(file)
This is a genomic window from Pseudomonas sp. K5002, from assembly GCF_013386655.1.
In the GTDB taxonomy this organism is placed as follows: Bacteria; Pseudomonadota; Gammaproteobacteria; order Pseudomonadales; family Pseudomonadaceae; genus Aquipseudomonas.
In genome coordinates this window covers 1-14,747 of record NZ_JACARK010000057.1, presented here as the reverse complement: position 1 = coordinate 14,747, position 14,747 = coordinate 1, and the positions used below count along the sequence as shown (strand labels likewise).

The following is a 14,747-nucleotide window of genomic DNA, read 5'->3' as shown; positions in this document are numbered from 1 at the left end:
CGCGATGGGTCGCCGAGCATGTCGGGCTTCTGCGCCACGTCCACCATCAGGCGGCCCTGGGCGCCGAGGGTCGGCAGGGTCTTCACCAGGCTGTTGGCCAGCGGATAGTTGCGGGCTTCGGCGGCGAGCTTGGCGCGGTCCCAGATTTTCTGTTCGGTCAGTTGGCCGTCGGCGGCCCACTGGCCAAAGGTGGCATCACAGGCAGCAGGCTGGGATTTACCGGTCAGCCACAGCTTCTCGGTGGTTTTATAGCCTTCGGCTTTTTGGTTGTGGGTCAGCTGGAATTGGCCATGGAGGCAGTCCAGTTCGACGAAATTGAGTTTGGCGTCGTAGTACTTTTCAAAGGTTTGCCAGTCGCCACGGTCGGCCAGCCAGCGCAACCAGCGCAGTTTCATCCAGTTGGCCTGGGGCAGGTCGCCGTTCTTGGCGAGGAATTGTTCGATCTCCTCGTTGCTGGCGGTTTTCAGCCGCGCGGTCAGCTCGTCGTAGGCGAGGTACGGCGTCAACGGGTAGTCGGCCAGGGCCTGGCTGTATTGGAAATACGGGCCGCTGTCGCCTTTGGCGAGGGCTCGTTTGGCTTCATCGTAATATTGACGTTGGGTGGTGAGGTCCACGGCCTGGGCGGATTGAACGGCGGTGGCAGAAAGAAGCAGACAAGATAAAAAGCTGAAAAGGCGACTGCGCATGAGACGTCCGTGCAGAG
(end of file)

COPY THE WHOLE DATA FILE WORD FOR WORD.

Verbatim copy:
This is a genomic window from Pseudomonas sp. K5002, from assembly GCF_013386655.1.
In the GTDB taxonomy this organism is placed as follows: Bacteria; Pseudomonadota; Gammaproteobacteria; order Pseudomonadales; family Pseudomonadaceae; genus Aquipseudomonas.
In genome coordinates this window covers 1-14,747 of record NZ_JACARK010000057.1, presented here as the reverse complement: position 1 = coordinate 14,747, position 14,747 = coordinate 1, and the positions used below count along the sequence as shown (strand labels likewise).

The following is a 14,747-nucleotide window of genomic DNA, read 5'->3' as shown; positions in this document are numbered from 1 at the left end:
CGCGATGGGTCGCCGAGCATGTCGGGCTTCTGCGCCACGTCCACCATCAGGCGGCCCTGGGCGCCGAGGGTCGGCAGGGTCTTCACCAGGCTGTTGGCCAGCGGATAGTTGCGGGCTTCGGCGGCGAGCTTGGCGCGGTCCCAGATTTTCTGTTCGGTCAGTTGGCCGTCGGCGGCCCACTGGCCAAAGGTGGCATCACAGGCAGCAGGCTGGGATTTACCGGTCAGCCACAGCTTCTCGGTGGTTTTATAGCCTTCGGCTTTTTGGTTGTGGGTCAGCTGGAATTGGCCATGGAGGCAGTCCAGTTCGACGAAATTGAGTTTGGCGTCGTAGTACTTTTCAAAGGTTTGCCAGTCGCCACGGTCGGCCAGCCAGCGCAACCAGCGCAGTTTCATCCAGTTGGCCTGGGGCAGGTCGCCGTTCTTGGCGAGGAATTGTTCGATCTCCTCGTTGCTGGCGGTTTTCAGCCGCGCGGTCAGCTCGTCGTAGGCGAGGTACGGCGTCAACGGGTAGTCGGCCAGGGCCTGGCTGTATTGGAAATACGGGCCGCTGTCGCCTTTGGCGAGGGCTCGTTTGGCTTCATCGTAATATTGACGTTGGGTGGTGAGGTCCACGGCCTGGGCGGATTGAACGGCGGTGGCAGAAAGAAGCAGACAAGATAAAAAGCTGAAAAGGCGACTGCGCATGAGACGTCCGTGCAGAG